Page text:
Sunday, April 22, 2007

The Poet From the North

Movie: Hamsun (1996)
Setting: Norway, Germany, Austria; 1935-1952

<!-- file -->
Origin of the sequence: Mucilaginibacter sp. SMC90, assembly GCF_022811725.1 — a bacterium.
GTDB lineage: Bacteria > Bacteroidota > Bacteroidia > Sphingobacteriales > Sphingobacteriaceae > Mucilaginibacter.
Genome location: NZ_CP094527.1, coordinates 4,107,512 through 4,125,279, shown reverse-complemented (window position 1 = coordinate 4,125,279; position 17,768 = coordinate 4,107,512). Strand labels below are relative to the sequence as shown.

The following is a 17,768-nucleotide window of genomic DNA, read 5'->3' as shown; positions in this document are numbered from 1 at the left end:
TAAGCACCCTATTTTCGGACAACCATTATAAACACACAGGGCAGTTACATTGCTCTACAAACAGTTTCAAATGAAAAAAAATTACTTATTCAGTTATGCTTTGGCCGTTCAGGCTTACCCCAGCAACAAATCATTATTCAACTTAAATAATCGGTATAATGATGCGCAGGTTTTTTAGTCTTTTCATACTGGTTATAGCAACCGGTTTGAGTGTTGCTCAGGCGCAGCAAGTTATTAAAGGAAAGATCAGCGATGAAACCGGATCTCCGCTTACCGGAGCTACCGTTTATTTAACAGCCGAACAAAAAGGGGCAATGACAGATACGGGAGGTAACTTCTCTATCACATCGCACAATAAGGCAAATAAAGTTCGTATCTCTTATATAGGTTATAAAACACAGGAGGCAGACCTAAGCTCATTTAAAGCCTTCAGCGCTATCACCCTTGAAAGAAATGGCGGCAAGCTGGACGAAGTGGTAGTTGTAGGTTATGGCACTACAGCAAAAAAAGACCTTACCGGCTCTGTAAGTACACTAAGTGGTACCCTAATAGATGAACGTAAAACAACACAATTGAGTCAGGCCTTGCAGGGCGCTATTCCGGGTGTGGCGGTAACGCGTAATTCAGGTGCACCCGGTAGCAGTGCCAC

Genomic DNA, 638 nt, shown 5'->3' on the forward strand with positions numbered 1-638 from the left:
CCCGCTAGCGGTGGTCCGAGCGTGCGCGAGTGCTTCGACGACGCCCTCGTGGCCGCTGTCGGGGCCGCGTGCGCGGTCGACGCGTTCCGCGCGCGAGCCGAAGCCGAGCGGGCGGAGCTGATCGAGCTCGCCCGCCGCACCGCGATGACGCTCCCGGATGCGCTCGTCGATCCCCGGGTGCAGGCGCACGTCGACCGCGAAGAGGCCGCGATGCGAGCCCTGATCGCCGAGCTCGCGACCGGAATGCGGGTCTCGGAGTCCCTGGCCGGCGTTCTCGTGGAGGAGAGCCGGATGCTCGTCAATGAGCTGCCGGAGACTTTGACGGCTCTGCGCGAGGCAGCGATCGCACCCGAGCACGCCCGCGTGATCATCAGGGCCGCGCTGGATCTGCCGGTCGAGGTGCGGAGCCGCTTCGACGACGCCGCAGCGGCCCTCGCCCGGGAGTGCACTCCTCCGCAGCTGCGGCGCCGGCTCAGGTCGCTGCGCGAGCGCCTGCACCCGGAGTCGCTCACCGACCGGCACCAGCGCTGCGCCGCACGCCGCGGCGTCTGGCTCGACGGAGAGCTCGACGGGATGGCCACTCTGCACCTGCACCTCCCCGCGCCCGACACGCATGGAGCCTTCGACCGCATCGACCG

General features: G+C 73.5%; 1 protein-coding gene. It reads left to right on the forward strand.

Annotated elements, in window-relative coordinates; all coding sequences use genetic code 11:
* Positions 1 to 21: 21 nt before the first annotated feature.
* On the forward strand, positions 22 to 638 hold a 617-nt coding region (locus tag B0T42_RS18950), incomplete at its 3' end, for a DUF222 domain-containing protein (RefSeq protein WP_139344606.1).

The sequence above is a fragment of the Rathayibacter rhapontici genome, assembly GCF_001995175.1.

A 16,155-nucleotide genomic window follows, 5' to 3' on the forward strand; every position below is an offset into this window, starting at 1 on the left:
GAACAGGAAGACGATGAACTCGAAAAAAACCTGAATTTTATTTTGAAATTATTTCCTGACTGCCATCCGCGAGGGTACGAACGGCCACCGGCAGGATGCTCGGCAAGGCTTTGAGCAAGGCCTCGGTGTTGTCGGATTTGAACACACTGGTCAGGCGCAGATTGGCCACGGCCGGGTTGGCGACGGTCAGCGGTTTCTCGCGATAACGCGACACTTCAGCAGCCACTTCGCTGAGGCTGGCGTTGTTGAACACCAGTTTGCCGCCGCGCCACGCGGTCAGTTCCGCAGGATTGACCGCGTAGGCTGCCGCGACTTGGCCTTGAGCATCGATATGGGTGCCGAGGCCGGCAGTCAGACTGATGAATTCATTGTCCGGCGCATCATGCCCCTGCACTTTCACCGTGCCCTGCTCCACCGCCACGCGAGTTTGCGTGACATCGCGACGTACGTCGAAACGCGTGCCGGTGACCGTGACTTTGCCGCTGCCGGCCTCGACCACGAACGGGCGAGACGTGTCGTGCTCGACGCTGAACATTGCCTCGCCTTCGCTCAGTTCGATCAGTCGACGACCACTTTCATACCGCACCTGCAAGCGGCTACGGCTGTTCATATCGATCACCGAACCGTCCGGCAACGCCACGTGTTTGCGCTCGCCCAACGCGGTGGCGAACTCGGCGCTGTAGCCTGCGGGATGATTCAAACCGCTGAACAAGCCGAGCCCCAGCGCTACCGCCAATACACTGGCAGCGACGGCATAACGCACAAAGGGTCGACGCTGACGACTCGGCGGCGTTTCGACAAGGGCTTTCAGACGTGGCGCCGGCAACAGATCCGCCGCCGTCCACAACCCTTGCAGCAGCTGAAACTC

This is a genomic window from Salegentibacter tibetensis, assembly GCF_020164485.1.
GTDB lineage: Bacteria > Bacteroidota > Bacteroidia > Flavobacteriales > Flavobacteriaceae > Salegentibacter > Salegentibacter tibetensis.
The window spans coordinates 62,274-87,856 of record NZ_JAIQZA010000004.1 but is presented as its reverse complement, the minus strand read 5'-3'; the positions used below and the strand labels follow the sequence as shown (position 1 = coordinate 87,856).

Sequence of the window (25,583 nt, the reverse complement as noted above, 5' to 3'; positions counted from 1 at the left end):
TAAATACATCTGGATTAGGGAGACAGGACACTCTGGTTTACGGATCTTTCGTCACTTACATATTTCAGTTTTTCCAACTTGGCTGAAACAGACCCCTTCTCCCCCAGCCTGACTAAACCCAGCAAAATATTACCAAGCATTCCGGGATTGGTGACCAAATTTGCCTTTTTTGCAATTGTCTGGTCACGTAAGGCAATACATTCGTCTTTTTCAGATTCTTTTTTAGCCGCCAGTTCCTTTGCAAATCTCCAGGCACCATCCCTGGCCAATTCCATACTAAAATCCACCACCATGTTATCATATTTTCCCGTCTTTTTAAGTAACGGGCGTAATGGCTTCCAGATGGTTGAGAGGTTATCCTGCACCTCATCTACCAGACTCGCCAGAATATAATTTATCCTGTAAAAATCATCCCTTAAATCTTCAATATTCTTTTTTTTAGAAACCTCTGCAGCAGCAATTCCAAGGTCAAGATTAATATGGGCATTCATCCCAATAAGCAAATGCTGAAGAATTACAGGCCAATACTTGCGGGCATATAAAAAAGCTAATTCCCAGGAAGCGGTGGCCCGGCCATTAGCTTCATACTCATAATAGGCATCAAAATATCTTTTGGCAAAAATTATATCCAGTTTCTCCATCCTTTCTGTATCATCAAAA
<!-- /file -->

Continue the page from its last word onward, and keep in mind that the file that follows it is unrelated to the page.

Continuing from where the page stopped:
Powerful bio-pic of Nobel Prize winning poet Knut Hamsun (1859-1952), his rocky relationship with his wife, and the consequences of his largely ignorant embrace of the Nazi cause. Max von Sydow is amazing as Hamsun, a stubborn cranky old man, a misguided patriot whose embrace of the Germans was rooted more in a historic resentment of British arrogance, then a support for National Socialist ideology (referring to Hitler: "I don't understand his anti-sematism."). Ghita Norby is equally excellent as Hamsun's wife Marie, who simultaneously resents her husband for not supporting her own writing, and costing her a career on the stage, while struggeling even after he disowned her to clear his name. These characters, no these people, are rich and deep, and imposable to sum up in any superficial manner. You never fully understand why Knut continued to support Hitler, even after it became clear to him in a personal interview with the man, that he had no intention of ever giving Norway back its true independence. However you must admire his insistence that he pay for his mistakes there after, going so far as to hire a lawyer to sue for the right of trail. There was even an attempted to have him declared insane to save the nation the embarrassment of having a national hero stand trial for treason. In the end Hamsun had his trial, but being that he was in his late 80's was given only a hefty fine rather then prison time. Anyway this was a quite and effecting movie, and Leonard Maltin was correct in writing that it should be more widely known then it it.


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